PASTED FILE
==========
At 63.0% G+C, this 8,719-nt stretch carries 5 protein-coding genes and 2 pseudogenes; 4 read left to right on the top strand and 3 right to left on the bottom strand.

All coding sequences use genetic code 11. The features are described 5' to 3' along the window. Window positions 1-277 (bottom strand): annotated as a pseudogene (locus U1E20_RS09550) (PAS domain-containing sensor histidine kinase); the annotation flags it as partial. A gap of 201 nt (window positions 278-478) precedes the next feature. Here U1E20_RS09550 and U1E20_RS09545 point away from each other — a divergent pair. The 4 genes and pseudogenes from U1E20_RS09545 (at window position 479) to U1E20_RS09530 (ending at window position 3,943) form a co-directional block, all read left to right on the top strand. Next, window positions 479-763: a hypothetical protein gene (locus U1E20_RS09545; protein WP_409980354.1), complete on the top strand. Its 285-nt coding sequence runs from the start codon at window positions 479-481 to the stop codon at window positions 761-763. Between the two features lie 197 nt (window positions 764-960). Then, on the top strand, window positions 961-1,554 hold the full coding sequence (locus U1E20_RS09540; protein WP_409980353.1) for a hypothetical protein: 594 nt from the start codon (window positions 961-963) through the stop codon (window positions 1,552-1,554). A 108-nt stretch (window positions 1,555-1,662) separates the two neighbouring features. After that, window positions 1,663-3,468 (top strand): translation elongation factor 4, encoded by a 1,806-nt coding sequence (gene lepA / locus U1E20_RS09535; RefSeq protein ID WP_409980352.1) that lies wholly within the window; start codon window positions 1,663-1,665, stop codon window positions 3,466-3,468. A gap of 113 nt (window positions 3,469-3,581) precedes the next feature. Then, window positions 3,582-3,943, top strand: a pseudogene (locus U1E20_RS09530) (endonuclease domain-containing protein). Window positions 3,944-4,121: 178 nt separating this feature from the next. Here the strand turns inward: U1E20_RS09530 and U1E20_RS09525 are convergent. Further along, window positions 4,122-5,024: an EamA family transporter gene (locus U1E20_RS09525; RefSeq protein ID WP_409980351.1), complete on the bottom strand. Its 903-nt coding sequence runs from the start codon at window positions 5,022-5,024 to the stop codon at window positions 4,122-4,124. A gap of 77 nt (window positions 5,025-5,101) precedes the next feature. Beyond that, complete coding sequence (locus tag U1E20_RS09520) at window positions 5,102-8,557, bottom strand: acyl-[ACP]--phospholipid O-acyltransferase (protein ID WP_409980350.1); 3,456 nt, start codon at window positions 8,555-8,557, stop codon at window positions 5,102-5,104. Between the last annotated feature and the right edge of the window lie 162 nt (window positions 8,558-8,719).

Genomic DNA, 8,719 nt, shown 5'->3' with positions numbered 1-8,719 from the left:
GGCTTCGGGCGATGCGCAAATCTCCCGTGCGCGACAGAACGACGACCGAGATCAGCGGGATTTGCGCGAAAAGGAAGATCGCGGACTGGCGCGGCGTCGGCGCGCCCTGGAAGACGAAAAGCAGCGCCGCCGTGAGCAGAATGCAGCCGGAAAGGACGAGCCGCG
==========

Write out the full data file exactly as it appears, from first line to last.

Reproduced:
At 63.0% G+C, this 8,719-nt stretch carries 5 protein-coding genes and 2 pseudogenes; 4 read left to right on the top strand and 3 right to left on the bottom strand.

All coding sequences use genetic code 11. The features are described 5' to 3' along the window. Window positions 1-277 (bottom strand): annotated as a pseudogene (locus U1E20_RS09550) (PAS domain-containing sensor histidine kinase); the annotation flags it as partial. A gap of 201 nt (window positions 278-478) precedes the next feature. Here U1E20_RS09550 and U1E20_RS09545 point away from each other — a divergent pair. The 4 genes and pseudogenes from U1E20_RS09545 (at window position 479) to U1E20_RS09530 (ending at window position 3,943) form a co-directional block, all read left to right on the top strand. Next, window positions 479-763: a hypothetical protein gene (locus U1E20_RS09545; protein WP_409980354.1), complete on the top strand. Its 285-nt coding sequence runs from the start codon at window positions 479-481 to the stop codon at window positions 761-763. Between the two features lie 197 nt (window positions 764-960). Then, on the top strand, window positions 961-1,554 hold the full coding sequence (locus U1E20_RS09540; protein WP_409980353.1) for a hypothetical protein: 594 nt from the start codon (window positions 961-963) through the stop codon (window positions 1,552-1,554). A 108-nt stretch (window positions 1,555-1,662) separates the two neighbouring features. After that, window positions 1,663-3,468 (top strand): translation elongation factor 4, encoded by a 1,806-nt coding sequence (gene lepA / locus U1E20_RS09535; RefSeq protein ID WP_409980352.1) that lies wholly within the window; start codon window positions 1,663-1,665, stop codon window positions 3,466-3,468. A gap of 113 nt (window positions 3,469-3,581) precedes the next feature. Then, window positions 3,582-3,943, top strand: a pseudogene (locus U1E20_RS09530) (endonuclease domain-containing protein). Window positions 3,944-4,121: 178 nt separating this feature from the next. Here the strand turns inward: U1E20_RS09530 and U1E20_RS09525 are convergent. Further along, window positions 4,122-5,024: an EamA family transporter gene (locus U1E20_RS09525; RefSeq protein ID WP_409980351.1), complete on the bottom strand. Its 903-nt coding sequence runs from the start codon at window positions 5,022-5,024 to the stop codon at window positions 4,122-4,124. A gap of 77 nt (window positions 5,025-5,101) precedes the next feature. Beyond that, complete coding sequence (locus tag U1E20_RS09520) at window positions 5,102-8,557, bottom strand: acyl-[ACP]--phospholipid O-acyltransferase (protein ID WP_409980350.1); 3,456 nt, start codon at window positions 8,555-8,557, stop codon at window positions 5,102-5,104. Between the last annotated feature and the right edge of the window lie 162 nt (window positions 8,558-8,719).

Genomic DNA, 8,719 nt, shown 5'->3' with positions numbered 1-8,719 from the left:
GGCTTCGGGCGATGCGCAAATCTCCCGTGCGCGACAGAACGACGACCGAGATCAGCGGGATTTGCGCGAAAAGGAAGATCGCGGACTGGCGCGGCGTCGGCGCGCCCTGGAAGACGAAAAGCAGCGCCGCCGTGAGCAGAATGCAGCCGGAAAGGACGAGCCGCG